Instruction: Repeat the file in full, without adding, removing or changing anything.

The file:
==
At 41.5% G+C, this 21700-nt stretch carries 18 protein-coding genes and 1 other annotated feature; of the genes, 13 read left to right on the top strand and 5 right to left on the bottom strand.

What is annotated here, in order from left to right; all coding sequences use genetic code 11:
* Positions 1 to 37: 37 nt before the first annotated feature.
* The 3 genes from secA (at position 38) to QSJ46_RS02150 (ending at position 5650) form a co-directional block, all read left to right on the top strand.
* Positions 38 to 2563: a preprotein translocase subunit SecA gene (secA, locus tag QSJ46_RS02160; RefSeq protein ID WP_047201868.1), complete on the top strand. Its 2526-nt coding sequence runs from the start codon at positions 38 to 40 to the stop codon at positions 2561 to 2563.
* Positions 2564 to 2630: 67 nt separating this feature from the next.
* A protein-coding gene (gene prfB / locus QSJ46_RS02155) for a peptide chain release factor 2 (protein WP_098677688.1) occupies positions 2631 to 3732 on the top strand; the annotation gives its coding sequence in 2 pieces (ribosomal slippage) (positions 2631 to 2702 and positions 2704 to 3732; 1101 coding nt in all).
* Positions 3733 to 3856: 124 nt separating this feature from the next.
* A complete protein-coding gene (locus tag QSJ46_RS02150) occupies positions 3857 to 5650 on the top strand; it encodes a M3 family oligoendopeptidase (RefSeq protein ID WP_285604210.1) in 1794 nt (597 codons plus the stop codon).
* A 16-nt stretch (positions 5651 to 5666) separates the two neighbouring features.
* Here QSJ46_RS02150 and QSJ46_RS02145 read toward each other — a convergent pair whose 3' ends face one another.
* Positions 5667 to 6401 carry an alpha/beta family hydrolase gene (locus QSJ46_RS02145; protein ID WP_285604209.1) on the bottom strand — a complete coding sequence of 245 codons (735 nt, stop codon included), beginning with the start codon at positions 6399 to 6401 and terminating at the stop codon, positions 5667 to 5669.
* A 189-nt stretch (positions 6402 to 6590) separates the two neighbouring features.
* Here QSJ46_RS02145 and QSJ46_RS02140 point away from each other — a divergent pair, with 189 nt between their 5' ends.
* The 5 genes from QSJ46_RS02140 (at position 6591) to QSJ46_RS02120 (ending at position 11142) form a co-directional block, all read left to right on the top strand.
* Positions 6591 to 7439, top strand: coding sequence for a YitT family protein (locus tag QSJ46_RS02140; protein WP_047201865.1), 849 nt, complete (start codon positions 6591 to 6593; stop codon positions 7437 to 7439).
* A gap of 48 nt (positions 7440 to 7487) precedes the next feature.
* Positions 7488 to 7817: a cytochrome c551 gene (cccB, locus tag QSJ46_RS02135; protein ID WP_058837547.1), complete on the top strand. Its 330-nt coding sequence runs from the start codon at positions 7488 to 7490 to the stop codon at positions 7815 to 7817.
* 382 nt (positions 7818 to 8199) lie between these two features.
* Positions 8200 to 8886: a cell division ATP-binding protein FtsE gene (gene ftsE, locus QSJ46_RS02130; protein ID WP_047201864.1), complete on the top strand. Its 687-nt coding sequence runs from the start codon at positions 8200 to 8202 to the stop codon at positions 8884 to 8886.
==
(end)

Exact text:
At 41.5% G+C, this 21700-nt stretch carries 18 protein-coding genes and 1 other annotated feature; of the genes, 13 read left to right on the top strand and 5 right to left on the bottom strand.

What is annotated here, in order from left to right; all coding sequences use genetic code 11:
* Positions 1 to 37: 37 nt before the first annotated feature.
* The 3 genes from secA (at position 38) to QSJ46_RS02150 (ending at position 5650) form a co-directional block, all read left to right on the top strand.
* Positions 38 to 2563: a preprotein translocase subunit SecA gene (secA, locus tag QSJ46_RS02160; RefSeq protein ID WP_047201868.1), complete on the top strand. Its 2526-nt coding sequence runs from the start codon at positions 38 to 40 to the stop codon at positions 2561 to 2563.
* Positions 2564 to 2630: 67 nt separating this feature from the next.
* A protein-coding gene (gene prfB / locus QSJ46_RS02155) for a peptide chain release factor 2 (protein WP_098677688.1) occupies positions 2631 to 3732 on the top strand; the annotation gives its coding sequence in 2 pieces (ribosomal slippage) (positions 2631 to 2702 and positions 2704 to 3732; 1101 coding nt in all).
* Positions 3733 to 3856: 124 nt separating this feature from the next.
* A complete protein-coding gene (locus tag QSJ46_RS02150) occupies positions 3857 to 5650 on the top strand; it encodes a M3 family oligoendopeptidase (RefSeq protein ID WP_285604210.1) in 1794 nt (597 codons plus the stop codon).
* A 16-nt stretch (positions 5651 to 5666) separates the two neighbouring features.
* Here QSJ46_RS02150 and QSJ46_RS02145 read toward each other — a convergent pair whose 3' ends face one another.
* Positions 5667 to 6401 carry an alpha/beta family hydrolase gene (locus QSJ46_RS02145; protein ID WP_285604209.1) on the bottom strand — a complete coding sequence of 245 codons (735 nt, stop codon included), beginning with the start codon at positions 6399 to 6401 and terminating at the stop codon, positions 5667 to 5669.
* A 189-nt stretch (positions 6402 to 6590) separates the two neighbouring features.
* Here QSJ46_RS02145 and QSJ46_RS02140 point away from each other — a divergent pair, with 189 nt between their 5' ends.
* The 5 genes from QSJ46_RS02140 (at position 6591) to QSJ46_RS02120 (ending at position 11142) form a co-directional block, all read left to right on the top strand.
* Positions 6591 to 7439, top strand: coding sequence for a YitT family protein (locus tag QSJ46_RS02140; protein WP_047201865.1), 849 nt, complete (start codon positions 6591 to 6593; stop codon positions 7437 to 7439).
* A gap of 48 nt (positions 7440 to 7487) precedes the next feature.
* Positions 7488 to 7817: a cytochrome c551 gene (cccB, locus tag QSJ46_RS02135; protein ID WP_058837547.1), complete on the top strand. Its 330-nt coding sequence runs from the start codon at positions 7488 to 7490 to the stop codon at positions 7815 to 7817.
* 382 nt (positions 7818 to 8199) lie between these two features.
* Positions 8200 to 8886: a cell division ATP-binding protein FtsE gene (gene ftsE, locus QSJ46_RS02130; protein ID WP_047201864.1), complete on the top strand. Its 687-nt coding sequence runs from the start codon at positions 8200 to 8202 to the stop codon at positions 8884 to 8886.